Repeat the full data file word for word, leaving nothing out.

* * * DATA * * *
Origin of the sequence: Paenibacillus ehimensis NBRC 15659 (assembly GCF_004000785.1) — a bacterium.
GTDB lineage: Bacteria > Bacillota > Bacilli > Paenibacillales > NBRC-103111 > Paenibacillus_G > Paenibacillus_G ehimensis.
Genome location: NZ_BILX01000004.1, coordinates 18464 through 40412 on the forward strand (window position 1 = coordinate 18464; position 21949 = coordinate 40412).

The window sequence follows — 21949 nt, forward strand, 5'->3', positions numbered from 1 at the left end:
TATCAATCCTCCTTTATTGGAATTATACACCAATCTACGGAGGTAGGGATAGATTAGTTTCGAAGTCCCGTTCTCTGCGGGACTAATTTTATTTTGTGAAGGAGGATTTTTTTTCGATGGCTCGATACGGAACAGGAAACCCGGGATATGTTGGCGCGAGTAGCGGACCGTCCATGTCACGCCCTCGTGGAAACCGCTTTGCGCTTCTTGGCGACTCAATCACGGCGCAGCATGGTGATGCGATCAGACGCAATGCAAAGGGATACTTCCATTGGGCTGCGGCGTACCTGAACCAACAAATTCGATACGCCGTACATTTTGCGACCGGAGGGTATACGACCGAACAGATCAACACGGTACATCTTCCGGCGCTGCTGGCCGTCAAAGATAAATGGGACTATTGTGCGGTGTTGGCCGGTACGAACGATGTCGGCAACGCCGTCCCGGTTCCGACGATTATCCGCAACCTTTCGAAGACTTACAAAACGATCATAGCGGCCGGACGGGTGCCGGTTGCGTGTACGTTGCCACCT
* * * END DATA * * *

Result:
Origin of the sequence: Paenibacillus ehimensis NBRC 15659 (assembly GCF_004000785.1) — a bacterium.
GTDB lineage: Bacteria > Bacillota > Bacilli > Paenibacillales > NBRC-103111 > Paenibacillus_G > Paenibacillus_G ehimensis.
Genome location: NZ_BILX01000004.1, coordinates 18464 through 40412 on the forward strand (window position 1 = coordinate 18464; position 21949 = coordinate 40412).

The window sequence follows — 21949 nt, forward strand, 5'->3', positions numbered from 1 at the left end:
TATCAATCCTCCTTTATTGGAATTATACACCAATCTACGGAGGTAGGGATAGATTAGTTTCGAAGTCCCGTTCTCTGCGGGACTAATTTTATTTTGTGAAGGAGGATTTTTTTTCGATGGCTCGATACGGAACAGGAAACCCGGGATATGTTGGCGCGAGTAGCGGACCGTCCATGTCACGCCCTCGTGGAAACCGCTTTGCGCTTCTTGGCGACTCAATCACGGCGCAGCATGGTGATGCGATCAGACGCAATGCAAAGGGATACTTCCATTGGGCTGCGGCGTACCTGAACCAACAAATTCGATACGCCGTACATTTTGCGACCGGAGGGTATACGACCGAACAGATCAACACGGTACATCTTCCGGCGCTGCTGGCCGTCAAAGATAAATGGGACTATTGTGCGGTGTTGGCCGGTACGAACGATGTCGGCAACGCCGTCCCGGTTCCGACGATTATCCGCAACCTTTCGAAGACTTACAAAACGATCATAGCGGCCGGACGGGTGCCGGTTGCGTGTACGTTGCCACCT